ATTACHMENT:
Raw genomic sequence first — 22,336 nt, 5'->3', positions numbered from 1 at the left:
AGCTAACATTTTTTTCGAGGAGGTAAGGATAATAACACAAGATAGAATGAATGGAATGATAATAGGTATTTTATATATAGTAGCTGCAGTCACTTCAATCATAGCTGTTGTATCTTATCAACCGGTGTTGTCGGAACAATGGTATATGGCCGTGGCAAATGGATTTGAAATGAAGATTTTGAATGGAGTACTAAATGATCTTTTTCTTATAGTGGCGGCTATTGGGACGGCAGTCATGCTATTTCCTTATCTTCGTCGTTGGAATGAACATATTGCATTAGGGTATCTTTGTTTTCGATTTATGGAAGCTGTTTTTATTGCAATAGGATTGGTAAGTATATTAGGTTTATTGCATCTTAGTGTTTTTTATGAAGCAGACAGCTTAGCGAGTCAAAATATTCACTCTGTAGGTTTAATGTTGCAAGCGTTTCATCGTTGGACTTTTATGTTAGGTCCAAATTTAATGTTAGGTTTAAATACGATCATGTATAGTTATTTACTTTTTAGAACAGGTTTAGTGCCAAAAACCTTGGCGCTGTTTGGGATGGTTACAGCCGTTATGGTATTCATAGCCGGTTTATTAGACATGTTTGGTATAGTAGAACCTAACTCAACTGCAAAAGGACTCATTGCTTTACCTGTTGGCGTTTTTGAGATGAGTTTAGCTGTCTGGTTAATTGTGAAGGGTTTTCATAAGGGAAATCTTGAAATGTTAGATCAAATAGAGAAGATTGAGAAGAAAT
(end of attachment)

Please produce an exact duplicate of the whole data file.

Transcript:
Raw genomic sequence first — 22,336 nt, 5'->3', positions numbered from 1 at the left:
AGCTAACATTTTTTTCGAGGAGGTAAGGATAATAACACAAGATAGAATGAATGGAATGATAATAGGTATTTTATATATAGTAGCTGCAGTCACTTCAATCATAGCTGTTGTATCTTATCAACCGGTGTTGTCGGAACAATGGTATATGGCCGTGGCAAATGGATTTGAAATGAAGATTTTGAATGGAGTACTAAATGATCTTTTTCTTATAGTGGCGGCTATTGGGACGGCAGTCATGCTATTTCCTTATCTTCGTCGTTGGAATGAACATATTGCATTAGGGTATCTTTGTTTTCGATTTATGGAAGCTGTTTTTATTGCAATAGGATTGGTAAGTATATTAGGTTTATTGCATCTTAGTGTTTTTTATGAAGCAGACAGCTTAGCGAGTCAAAATATTCACTCTGTAGGTTTAATGTTGCAAGCGTTTCATCGTTGGACTTTTATGTTAGGTCCAAATTTAATGTTAGGTTTAAATACGATCATGTATAGTTATTTACTTTTTAGAACAGGTTTAGTGCCAAAAACCTTGGCGCTGTTTGGGATGGTTACAGCCGTTATGGTATTCATAGCCGGTTTATTAGACATGTTTGGTATAGTAGAACCTAACTCAACTGCAAAAGGACTCATTGCTTTACCTGTTGGCGTTTTTGAGATGAGTTTAGCTGTCTGGTTAATTGTGAAGGGTTTTCATAAGGGAAATCTTGAAATGTTAGATCAAATAGAGAAGATTGAGAAGAAAT